1 NOVEMBER 1963, Page 7

Sparking Plugs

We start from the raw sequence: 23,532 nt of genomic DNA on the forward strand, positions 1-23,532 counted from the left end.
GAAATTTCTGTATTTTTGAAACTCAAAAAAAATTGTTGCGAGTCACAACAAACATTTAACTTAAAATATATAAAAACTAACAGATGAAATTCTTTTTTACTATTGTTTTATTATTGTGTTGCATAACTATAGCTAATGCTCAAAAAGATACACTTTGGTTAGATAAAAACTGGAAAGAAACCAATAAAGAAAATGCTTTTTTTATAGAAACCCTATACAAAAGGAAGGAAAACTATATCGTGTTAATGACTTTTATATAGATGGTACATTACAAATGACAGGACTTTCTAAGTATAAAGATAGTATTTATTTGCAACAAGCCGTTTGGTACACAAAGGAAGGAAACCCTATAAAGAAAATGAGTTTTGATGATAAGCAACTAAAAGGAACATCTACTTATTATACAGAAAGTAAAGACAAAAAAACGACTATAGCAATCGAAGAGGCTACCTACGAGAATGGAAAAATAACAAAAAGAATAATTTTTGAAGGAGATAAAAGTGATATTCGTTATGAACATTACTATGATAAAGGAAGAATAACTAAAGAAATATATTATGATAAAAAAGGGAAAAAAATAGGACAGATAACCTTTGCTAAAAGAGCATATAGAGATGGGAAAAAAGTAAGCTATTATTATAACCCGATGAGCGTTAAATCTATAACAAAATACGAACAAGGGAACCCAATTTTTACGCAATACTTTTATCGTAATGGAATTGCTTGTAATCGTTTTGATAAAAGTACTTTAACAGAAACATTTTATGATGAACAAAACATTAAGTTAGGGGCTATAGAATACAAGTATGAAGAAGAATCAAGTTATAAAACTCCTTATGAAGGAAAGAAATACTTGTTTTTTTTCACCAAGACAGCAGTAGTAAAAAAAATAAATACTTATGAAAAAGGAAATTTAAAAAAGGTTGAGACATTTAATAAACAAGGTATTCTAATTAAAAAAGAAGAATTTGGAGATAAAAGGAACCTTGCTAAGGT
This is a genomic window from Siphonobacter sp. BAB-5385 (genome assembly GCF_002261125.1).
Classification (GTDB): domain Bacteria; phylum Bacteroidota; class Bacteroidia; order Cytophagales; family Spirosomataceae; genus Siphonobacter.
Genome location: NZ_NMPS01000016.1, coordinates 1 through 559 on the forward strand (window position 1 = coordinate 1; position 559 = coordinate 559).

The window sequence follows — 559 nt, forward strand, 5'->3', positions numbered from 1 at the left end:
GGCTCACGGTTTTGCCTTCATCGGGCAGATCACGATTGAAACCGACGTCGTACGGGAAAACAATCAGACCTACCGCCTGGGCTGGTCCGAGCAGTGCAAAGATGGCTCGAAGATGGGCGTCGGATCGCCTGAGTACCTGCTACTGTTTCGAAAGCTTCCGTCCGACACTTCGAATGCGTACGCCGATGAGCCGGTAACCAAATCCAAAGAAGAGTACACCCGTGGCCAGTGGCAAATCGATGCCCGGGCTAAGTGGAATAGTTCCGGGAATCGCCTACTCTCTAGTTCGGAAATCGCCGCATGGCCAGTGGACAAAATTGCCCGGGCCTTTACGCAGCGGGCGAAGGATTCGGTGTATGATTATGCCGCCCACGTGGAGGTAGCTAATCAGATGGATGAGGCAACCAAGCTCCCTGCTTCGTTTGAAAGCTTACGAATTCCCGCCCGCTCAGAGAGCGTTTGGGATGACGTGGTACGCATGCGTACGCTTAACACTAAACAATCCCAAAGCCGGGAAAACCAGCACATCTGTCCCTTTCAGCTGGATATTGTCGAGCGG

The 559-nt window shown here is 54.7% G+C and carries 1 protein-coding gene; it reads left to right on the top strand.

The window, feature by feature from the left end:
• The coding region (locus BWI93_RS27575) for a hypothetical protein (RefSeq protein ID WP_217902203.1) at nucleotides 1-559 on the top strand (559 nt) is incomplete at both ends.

Sir Charles Snow and the Bishop of Woolwich have been modestly wondering why their words should have sparked off such furious controversies. Looking back, in The Times Literary Supplement, on The Two Cultures, Sir Charles suggests that its touching of a nerve in different intellectual societies in different parts of the world proves that his ideas could not well have been original. 'The ideas,' he says, 'were in the air. Anyone, anywhere, had only to choose a form of words. Then—click, the trigger was pressed. The words need not be the right words. . . .' (That last sentence will no doubt commend itself to Dr. Leavis, whose dissident observations in the Spectator last year gave the discussion an energetic boost.) As for the Bishop of Woolwich, in his chapter in The Honest to God Debate (the SCM sequel to the original explosive paperback), he asks: 'Why, suddenly, does a particular match cause an explosion? What is there about the tinder that accounts for the flash-point?' We know, at any rate, what the spark was in his case—the article in the Observer which preceded the book's publication. The initiative for this came from the Observer, and it was the. Observer which killed Dr. Robinson's original title, 'A New Mutation• in Christianity,' and substituted (against the author's will, to begin with) 'Our image of God must go.' If it hadn't been for the article and its aggressive heading, would the book have been a best-seller?